Policy and Planning

The building blocks to any accessibility planning starts at the policy level. Learn more about how you can integrate best practise into your foundational documents.

While there are examples of museums working on greater inclusivity of the Deaf and disabled communities, the vast majority of museums in Aotearoa New Zealand are not fully accessible to all visitors. Disabled people often cannot access exhibitions, online content, or amenities like their non-disabled peers because there are barriers that stop them. These barriers range from stairs and lack of seating to inaccessible websites and labels that are difficult to read.

“Visiting museums has presented numerous challenges for me. From the acoustic design with wide-open spaces which has sounds bouncing off the walls, to the limited knowledge of staff regarding people who are Deaf or hard of hearing and what we might need to feel supported.”
– Natasha Gallardo, Chief Executive of the National Foundation for Deaf and Hard of Hearing

Becoming more accessible is not only beneficial for the disabled communities but is also beneficial for museums. By incorporating accessible practices into museum practice and viewing disabled people as stakeholders, museums will open their whare to a wider audience.

The Education Team from Canterbury Museum has developed a series of Life Long Learning programmes that brought new communities into the museum. Starting in 2017, Jerry Champion and Marisa Swanink began working with Dementia Canterbury to create a programme that enabled people with dementia to enjoy exhibitions without becoming overstimulated. Programmes include an introduction in the gallery and are followed by an interactive workshop in the education space. Since the programme began, it has been modified several times to give the visitors the best experience possible.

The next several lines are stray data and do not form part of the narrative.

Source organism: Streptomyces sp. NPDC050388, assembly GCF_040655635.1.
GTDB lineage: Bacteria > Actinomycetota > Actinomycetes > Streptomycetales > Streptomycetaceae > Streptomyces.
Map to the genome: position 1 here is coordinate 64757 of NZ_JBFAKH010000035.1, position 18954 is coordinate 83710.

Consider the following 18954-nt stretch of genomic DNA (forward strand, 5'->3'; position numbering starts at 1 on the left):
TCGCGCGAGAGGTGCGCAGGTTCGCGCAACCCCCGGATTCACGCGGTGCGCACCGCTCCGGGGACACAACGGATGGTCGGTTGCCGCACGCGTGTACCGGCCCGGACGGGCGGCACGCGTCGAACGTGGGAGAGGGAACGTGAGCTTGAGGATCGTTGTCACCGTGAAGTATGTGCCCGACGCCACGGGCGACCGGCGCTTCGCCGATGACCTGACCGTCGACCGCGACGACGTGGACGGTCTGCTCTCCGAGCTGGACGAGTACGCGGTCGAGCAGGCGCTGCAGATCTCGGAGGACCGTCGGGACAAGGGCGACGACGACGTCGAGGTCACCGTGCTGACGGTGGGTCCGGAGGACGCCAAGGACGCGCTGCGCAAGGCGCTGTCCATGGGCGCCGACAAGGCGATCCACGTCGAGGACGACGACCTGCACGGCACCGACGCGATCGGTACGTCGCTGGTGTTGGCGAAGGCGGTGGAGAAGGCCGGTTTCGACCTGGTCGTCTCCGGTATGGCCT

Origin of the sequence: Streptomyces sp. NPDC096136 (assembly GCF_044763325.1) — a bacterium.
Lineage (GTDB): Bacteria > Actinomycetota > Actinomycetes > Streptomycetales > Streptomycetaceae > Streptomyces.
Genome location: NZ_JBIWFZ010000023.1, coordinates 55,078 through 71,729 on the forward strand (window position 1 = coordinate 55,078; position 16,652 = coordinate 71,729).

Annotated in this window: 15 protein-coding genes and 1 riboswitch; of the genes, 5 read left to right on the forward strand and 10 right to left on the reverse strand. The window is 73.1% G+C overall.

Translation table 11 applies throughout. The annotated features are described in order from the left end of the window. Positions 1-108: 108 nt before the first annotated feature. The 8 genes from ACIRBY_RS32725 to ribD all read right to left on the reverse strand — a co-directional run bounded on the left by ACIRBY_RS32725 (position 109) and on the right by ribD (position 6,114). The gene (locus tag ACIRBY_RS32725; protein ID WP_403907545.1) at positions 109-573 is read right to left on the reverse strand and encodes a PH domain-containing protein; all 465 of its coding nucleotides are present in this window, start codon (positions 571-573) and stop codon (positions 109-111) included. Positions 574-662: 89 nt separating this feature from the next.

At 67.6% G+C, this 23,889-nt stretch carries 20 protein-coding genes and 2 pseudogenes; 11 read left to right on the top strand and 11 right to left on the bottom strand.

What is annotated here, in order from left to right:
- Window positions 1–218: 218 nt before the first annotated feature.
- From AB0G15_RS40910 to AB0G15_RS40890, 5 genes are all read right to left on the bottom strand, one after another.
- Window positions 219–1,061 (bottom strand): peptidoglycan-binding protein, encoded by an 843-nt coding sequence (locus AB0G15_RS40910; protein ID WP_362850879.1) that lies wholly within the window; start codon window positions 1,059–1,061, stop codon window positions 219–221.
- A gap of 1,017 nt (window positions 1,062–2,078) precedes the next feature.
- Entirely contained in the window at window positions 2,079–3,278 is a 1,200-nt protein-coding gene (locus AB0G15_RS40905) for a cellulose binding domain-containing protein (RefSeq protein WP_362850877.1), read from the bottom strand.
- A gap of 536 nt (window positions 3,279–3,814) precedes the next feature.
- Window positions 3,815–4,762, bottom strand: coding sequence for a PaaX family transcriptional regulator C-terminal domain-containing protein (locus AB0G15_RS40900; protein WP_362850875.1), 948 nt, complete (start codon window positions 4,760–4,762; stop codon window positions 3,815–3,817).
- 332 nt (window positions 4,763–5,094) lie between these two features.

Following the success of the dementia programme, the education team worked with Blind Low Vision New Zealand to develop a program for their members. This programme was similar to the first, with an introduction in the gallery and interactive workshop in the education space, but focused on audio description and touching items related to the exhibition.

Each year, these programmes welcome around 130 people with dementia and 40 people who are blind or have low vision to the museum; however, Marisa notes that this is not the most valuable outcome of the programmes. She focuses on the relationships that staff have been able to develop with the visitors, their families, and support people. The programmes also give people opportunities that past museum procedures would not.

Writing an Accessibility Policy

An Accessibility Policy is a document that outlines what an organisation is going to do to become accessible to the Deaf and Disabled Community and the time frame they intend to do this in. A policy also holds the organisation accountable to the visitors, kaimahi, and volunteers they are aiming to welcome into their museum or connect with them online.

When preparing to write a policy, there are many areas of the museum to consider; such as exhibitions, amenities, offices, storage rooms, and employment practices. Both back-of-house and front-of-house need to be given equal attention. Remember, it will be difficult to become completely accessible in one policy cycle. Instead of aiming for complete accessibility in the scope of the first policy, museum staff should talk with local disability communities and discuss what accessibility features should be prioritised.

To help you get started, several organisations have provided useful guides for the sector:

Strategic Planning

While an Accessibility Policy is an important document for every museum, the planning and resources around a policy, often referred to as an action or strategic plan, are even more important as they implement the promises made in the policy. They outline how you will achieve the goals in the policy, as well as who will do the mahi, how it will be done, the cost, and how success will be assessed.

When planning a museum’s future, kaimahi and volunteers should address accessibility alongside their other inclusivity goals.

For more information on developing a strategic plan, read National Services Te Paerangi’s He Rauemi Resource Guide: Developing a strategic plan [PDF; 949KB].

Operational Documents